Sexuality Presentation 2009

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  • 1. Sexuality Lecture 2009
    • I. Sexual Identity
    • II. Reproductive System
    • III. Fertility and Birth Control
    • IV. Sexual Response Cycle
    • V. Sexual Orientation, Behaviors and Dysfunctions
    • VI. Sexually Transmitted Infections
    • VII. Relationships
  • 2. Make your first date… A Kaiser date!
  • 3.  
  • 4.  
  • 5. SEXUAL IDENTITY
    • Sexual Identity
    • Gonads
    • Puberty
    • Hypothalamus
    • Pituitary Gland
    • Secondary Sex Characteristics
    • Gender
    • Gender Roles
    • Gender Identity
    • Gender Role Stereotypes
    • Androgyny
    • Socialization
  • 6. I. Sexual Identity A composite of gender, gender roles, sexual preference, body image and sexual script.
  • 7. Gender Identity Your sense of masculinity or femininity (defined by the society in which you live). Expression of maleness or femaleness.
  • 8. Androgyny Combination of traditional masculine and feminine traits in a single person.
  • 9.  
  • 10. Secondary Sex Characteristics Males Low pitch voice, facial/body hair, muscular development Females Increase breast and hip size, body/pubic hair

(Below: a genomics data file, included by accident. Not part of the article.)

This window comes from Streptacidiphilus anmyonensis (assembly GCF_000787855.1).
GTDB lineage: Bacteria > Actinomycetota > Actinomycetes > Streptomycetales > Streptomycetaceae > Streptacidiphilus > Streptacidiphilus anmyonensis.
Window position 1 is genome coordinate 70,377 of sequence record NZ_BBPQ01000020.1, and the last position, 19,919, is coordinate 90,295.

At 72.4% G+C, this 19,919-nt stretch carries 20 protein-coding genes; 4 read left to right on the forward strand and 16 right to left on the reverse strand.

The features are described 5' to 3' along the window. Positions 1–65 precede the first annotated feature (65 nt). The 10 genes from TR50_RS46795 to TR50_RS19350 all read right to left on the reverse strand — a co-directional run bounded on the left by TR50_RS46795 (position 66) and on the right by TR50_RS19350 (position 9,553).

• 11. Gonads The reproductive organs (sex organs) in a male (testes) or a female (ovaries). Developed at 8 weeks of fetal life.
  • 12. Puberty The period of sexual maturation. Sequence of events leading to the development of the secondary sexual characteristics and fertility. Age of onset is 10-16 years old with the hypothalamus, pituitary glands and gonads.
  • 13. Hypothalamus Control center of brain which signals pituitary gland with GnRH (gonadotropin-releasing hormone). Initiates our fertility capability.
  • 14. Pituitary Gland In response to the hypothalamus message (GnRH) the pituitary gland releases gonadotropins (FSH and LH). These gonadotropins are responsible for stimulating the gonads to release sex hormones. For females these sex hormones are estrogen/progesterone and for males, testosterone.